Celebrating Betty White’s Legacy Beyond the Screen


Theo Westenberger / NBCU

Betty White posing for a photo at a “Golden Girls” photoshoot.

Bailey Darbro, Jr. Editor

The world lost its most beloved actress on December 31, 2021. Betty White died at her home in Los Angeles, California, just three weeks shy of her 100th birthday. 

Earning the Guinness World Record for the longest television career by a female entertainer, White was a fan favorite for nearly a century. She was most notably known for her characters in popular shows and movies, including “The Golden Girls,” “Boston Legal,” and “Hot in Cleveland.” Her iconic and award-winning performances set the stage for so many actors to thrive. Along with her pure acting talent, White’s spunky, sassy personality and optimistic outlook on life made her one of a kind. 

The actress’s legacy extends far beyond the television screen. White’s feminist beliefs and groundbreaking achievements during her career influenced much of American culture. In 1952, she became the first woman to produce a national show and co-founded her own production company. Her very own “The Betty White Show” was an instant success with viewers but was later canceled after she refused to fire a Black cast member. She first invited Black tap dancer Arthur Duncan to perform on her show, which wasn’t exactly well-received by TV stations in the racially segregated South. White’s response was “Live with it,” and she did her best to provide Duncan with as much airtime as she could. 

In the 1940s and 1950s, it wasn’t common for women to choose their careers over marriage, but that didn’t stop Betty White. She was divorced twice by 1950 and often had to defend her choice to prioritize work over starting a family. The actress famously told a reporter in 1954, “Men concentrate a lot on their work, so why should they expect a woman to be any less conscientious?”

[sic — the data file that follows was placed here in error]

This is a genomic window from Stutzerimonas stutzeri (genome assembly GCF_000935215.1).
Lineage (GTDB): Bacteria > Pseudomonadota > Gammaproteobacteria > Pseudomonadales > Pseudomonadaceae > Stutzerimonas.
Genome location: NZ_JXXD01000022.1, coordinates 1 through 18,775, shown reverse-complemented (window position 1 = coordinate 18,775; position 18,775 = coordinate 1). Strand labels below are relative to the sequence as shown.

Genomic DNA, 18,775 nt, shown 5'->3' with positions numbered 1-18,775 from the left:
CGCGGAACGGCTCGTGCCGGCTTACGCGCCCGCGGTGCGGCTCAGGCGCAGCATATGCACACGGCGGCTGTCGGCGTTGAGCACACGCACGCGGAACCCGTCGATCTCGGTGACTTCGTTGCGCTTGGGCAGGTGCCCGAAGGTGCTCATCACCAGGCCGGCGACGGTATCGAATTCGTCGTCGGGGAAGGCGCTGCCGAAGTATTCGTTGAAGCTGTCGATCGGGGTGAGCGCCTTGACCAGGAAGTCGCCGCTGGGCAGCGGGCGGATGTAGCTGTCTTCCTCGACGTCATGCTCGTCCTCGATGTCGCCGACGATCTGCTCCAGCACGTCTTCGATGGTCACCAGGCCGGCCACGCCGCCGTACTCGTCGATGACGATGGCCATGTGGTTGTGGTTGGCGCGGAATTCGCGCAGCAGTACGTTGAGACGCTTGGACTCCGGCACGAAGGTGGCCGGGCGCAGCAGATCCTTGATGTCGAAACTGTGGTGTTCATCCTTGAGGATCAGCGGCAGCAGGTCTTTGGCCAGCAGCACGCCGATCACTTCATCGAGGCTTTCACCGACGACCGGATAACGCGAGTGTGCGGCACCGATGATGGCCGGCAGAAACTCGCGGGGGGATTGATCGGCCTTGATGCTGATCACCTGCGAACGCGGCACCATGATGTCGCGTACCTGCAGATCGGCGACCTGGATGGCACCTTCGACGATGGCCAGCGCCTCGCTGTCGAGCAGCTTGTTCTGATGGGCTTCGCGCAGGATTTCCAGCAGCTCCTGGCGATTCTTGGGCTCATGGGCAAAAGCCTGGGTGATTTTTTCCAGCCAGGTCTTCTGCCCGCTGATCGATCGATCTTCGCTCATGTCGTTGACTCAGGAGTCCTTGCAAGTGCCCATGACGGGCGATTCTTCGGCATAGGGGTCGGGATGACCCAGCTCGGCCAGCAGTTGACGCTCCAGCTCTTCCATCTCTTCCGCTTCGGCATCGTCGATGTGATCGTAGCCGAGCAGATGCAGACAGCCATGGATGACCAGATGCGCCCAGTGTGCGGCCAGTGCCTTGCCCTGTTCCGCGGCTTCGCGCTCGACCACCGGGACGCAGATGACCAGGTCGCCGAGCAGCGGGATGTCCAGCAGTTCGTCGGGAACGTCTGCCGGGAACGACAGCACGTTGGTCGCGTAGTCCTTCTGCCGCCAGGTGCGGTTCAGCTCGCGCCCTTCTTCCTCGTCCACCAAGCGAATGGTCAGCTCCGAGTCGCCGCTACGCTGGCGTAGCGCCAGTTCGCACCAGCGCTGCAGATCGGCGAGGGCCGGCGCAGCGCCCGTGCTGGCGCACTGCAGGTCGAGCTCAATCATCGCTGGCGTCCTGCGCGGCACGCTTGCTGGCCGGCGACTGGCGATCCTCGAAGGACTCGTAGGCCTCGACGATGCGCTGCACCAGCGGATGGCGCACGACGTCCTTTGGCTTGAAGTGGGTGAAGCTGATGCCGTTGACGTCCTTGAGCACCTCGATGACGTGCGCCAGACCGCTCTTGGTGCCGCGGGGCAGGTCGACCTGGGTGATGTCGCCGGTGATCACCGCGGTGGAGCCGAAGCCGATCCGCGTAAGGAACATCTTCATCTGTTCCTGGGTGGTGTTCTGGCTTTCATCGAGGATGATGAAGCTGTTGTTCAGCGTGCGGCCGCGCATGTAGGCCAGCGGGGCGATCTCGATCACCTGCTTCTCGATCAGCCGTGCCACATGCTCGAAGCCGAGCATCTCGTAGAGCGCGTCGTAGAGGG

She later married Allen Ludden in 1963 and stood by her decision to not have biological children. In an interview with Katie Couric in 2012, White said, “I didn’t choose to have children because I’m focused on my career.” The actress normalized the idea that a woman didn’t have to get married and raise a family in order to be successful and happy. White didn’t shy away from the topic in interviews and explicitly discussed it as a deliberate choice. She defied the gender expectations of her time to become a trailblazing feminist. The actress was a prime example of a woman who lived a successful and fulfilling life without starting a family. 

White additionally used her platform to advocate for issues she was most passionate about. She was a strong supporter of animal welfare, LGBTQ+ rights, and HIV/AIDS awareness and research. One of the most notable examples of her allyship to the LGBTQ+ community was at the 2013 GLAAD Media Awards, two years before same-sex marriage became legal in the United States. She took the stage, saying, “I just want to say to all the judgmental people out there: If two people in love want to get married, let them get married. Just mind your own business and don’t worry about it.”

White was also a supporter of The Trevor Project, the Human Rights Campaign, and the Elton John AIDS Foundation. Over the years, she portrayed characters who weren’t afraid to speak their minds and often addressed controversial topics with humor and humility. 

Betty White was more than just an actress. She was an ally, a fierce advocate, a trailblazing feminist, and the greatest friend. Her monumental impact on television and the lives of people across the globe will never be forgotten.